What is Community Psychology?

In the 1960s, a group of psychologists became frustrated by clinical psychology’s limitations in addressing issues broadly at a social level. They established a need to focus on social change and community broadly as a means of addressing mental health, and community psychology was born.

Community psychology aims to address social and mental health issues at both an individual and system level through public and private interventions and research. The overarching goal is action to improve communities. The social emphasis expands the practice of community psychology from a discipline that is solely individually-based to one that is focused on mental health, support systems and potential barriers within individuals, groups, organizations and communities.

How Community Psychology Differs from Other Disciplines

Similar to clinical psychology and public health, community psychology focuses on action. However, instead of advocating for an individual change, community psychology champions health systems in the community and pushes for social change. Community psychology is also distinct from social work with its research-based roots and specific emphasis on mental health.

In addition to its professional and scientific nature, community psychology also requires an element of broader assessment of all systems that compromise an environment, pushing the discipline to address not only theory, but also political application, social environment and community culture.

What Do Community Psychologists Do?

Community psychologists often focus on vulnerable populations. Core goals include empowering people within communities, advocating for both individual and community well-being, promoting diversity, advocating for positive change, and preventing mental health issues. To equip communities toward these goals, community psychologists may work at both an individual and system level, including:

  • Establishing programs designed to help people control stressful aspects of their community
  • Promoting individual change and preventative measures
  • Providing immediate intervention when needed
  • Equipping those who have been labeled “deviant” to contribute to the community
  • Assessing community needs and teach people how to address those needs
  • Consulting with organizations to better address social problems
  • Building relationships in the community
  • Analyzing existing systems to understand and improve them 

Community psychologists can work in a variety of environments: universities, health and human services departments in governments, non-profit organizations, consulting groups, evaluation firms and private practices. Often, the application of community psychology means a professional may encounter several different environments through the course of treating the community. For example, advocating for a new social program may entail attending a city council meeting, evaluating a hospital and educating at a community center.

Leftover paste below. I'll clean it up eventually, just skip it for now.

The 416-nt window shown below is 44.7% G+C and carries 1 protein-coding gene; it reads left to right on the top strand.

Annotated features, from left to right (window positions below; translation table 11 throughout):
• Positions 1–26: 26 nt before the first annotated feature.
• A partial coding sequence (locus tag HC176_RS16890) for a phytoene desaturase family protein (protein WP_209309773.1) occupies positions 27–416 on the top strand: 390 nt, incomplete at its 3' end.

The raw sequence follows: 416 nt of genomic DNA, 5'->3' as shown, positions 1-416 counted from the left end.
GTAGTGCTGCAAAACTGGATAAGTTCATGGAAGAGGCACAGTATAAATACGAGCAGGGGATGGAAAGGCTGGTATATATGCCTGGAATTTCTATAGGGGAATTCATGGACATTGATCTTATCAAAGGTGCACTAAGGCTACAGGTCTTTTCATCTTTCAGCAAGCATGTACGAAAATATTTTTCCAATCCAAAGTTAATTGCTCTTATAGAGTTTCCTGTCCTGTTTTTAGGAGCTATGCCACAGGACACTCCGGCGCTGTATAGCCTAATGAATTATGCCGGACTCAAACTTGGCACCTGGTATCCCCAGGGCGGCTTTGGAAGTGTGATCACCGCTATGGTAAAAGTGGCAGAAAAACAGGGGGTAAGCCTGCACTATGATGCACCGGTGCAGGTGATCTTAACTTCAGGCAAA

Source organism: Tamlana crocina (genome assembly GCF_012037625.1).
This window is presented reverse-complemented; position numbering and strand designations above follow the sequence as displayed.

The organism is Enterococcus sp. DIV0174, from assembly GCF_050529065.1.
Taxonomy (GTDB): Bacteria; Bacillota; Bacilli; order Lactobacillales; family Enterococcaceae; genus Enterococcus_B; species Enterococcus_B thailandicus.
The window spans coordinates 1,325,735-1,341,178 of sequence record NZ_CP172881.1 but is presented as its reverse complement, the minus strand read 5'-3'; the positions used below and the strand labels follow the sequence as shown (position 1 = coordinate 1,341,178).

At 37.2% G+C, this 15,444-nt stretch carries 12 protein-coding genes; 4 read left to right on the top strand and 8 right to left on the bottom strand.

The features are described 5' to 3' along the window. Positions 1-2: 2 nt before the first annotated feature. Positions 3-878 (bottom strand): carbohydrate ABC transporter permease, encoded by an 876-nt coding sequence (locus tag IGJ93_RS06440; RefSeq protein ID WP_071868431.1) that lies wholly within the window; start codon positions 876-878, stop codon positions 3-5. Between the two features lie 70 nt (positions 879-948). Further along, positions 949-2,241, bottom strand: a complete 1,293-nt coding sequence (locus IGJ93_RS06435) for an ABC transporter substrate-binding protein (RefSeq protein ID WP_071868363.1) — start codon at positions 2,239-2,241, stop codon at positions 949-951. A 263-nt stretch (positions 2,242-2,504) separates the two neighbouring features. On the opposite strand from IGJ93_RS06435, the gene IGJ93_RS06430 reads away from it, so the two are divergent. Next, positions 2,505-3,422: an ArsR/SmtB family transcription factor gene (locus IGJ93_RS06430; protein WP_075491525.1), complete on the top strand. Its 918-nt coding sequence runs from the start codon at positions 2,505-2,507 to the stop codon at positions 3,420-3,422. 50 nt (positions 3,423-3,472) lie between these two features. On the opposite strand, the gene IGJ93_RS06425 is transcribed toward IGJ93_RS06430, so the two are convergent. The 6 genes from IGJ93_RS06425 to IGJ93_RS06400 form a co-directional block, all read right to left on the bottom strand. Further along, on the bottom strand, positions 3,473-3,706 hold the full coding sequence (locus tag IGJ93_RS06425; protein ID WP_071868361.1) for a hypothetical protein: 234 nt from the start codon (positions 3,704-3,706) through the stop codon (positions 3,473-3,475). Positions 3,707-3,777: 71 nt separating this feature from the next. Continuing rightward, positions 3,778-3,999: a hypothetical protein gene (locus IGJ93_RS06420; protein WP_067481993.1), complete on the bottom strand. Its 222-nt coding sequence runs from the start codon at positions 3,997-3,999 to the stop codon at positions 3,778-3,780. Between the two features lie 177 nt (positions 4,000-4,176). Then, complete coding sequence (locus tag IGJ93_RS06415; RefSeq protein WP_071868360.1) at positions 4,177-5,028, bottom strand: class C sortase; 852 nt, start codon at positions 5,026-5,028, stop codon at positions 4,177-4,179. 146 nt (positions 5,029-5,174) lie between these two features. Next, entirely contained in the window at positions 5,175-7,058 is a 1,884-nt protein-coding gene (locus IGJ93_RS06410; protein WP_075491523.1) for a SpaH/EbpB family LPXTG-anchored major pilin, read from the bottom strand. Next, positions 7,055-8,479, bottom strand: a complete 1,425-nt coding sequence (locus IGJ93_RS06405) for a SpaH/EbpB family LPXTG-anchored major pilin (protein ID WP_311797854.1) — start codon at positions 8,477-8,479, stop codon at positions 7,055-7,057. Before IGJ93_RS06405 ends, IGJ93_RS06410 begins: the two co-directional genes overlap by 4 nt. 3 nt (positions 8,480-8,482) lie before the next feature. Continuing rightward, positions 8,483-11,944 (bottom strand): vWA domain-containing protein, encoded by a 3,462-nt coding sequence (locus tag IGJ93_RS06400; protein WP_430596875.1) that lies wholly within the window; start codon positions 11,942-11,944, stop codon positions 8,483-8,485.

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Applying Community Psychology in the Real World

With a perspective rooted in research and a goal of direct action, community psychologists partner with community members in promoting change and implementing new approaches. Practically, this may mean understanding social issues in minority groups or establishing disadvantaged people in their communities. Community psychology often moves from theory to problem identification to solution development at the community level. For example, a community psychologist may aspire to work on reducing recidivism rates and help populations re-enter society after incarceration. To successfully support this, they must equip not only the former prisoner, but also the community he or she will rejoin.

Community doesn’t have to be physical. For example, the team of psychologists at the University of Kansas are an example of broader community psychology at work. In an effort to encourage people to help themselves and their communities, the group established the Community Tool Box (CTB) website, a 7,000 page guide spanning poor nutrition poverty, disease, and violence. Currently, the guide is available in English, Spanish and Arabic, though additional languages may soon be added.

Mainly comprised of learning modules and toolkits, the website has helped to train volunteers, provided templates for PowerPoint presentations to be used in advocacy and offered guidance on grant writing. The resource has had a global impact, equipping community leaders in Kenya’s Central Province after the 2008 elections displaced some of its citizens, and helping a local entrepreneur launch a produce market in the previously food-devoid central district of Detroit.

Career Growth

The Bureau of Labor Statistics does not specifically track community psychologists, but between 2016 and 2026, the need for psychologists is projected to grow 14%. As of May 2016, psychologists earned an average annual salary of $75,230. Salaries may vary by state, so job seekers are encouraged to do their own research.


To become a community psychologist, students must begin with a bachelor’s degree and then pursue a master’s or a doctorate. While some specialized community psychology programs are available, many students first earn an interdisciplinary or general degree with an emphasis on psychology coursework. Graduate programs emphasize both research method and the application of those methods in programs, often with guided practice in partnership with a faculty member. Experience in the field is also recommended – and required, in some cases – through working with populations or in communities prior to attending graduate school.

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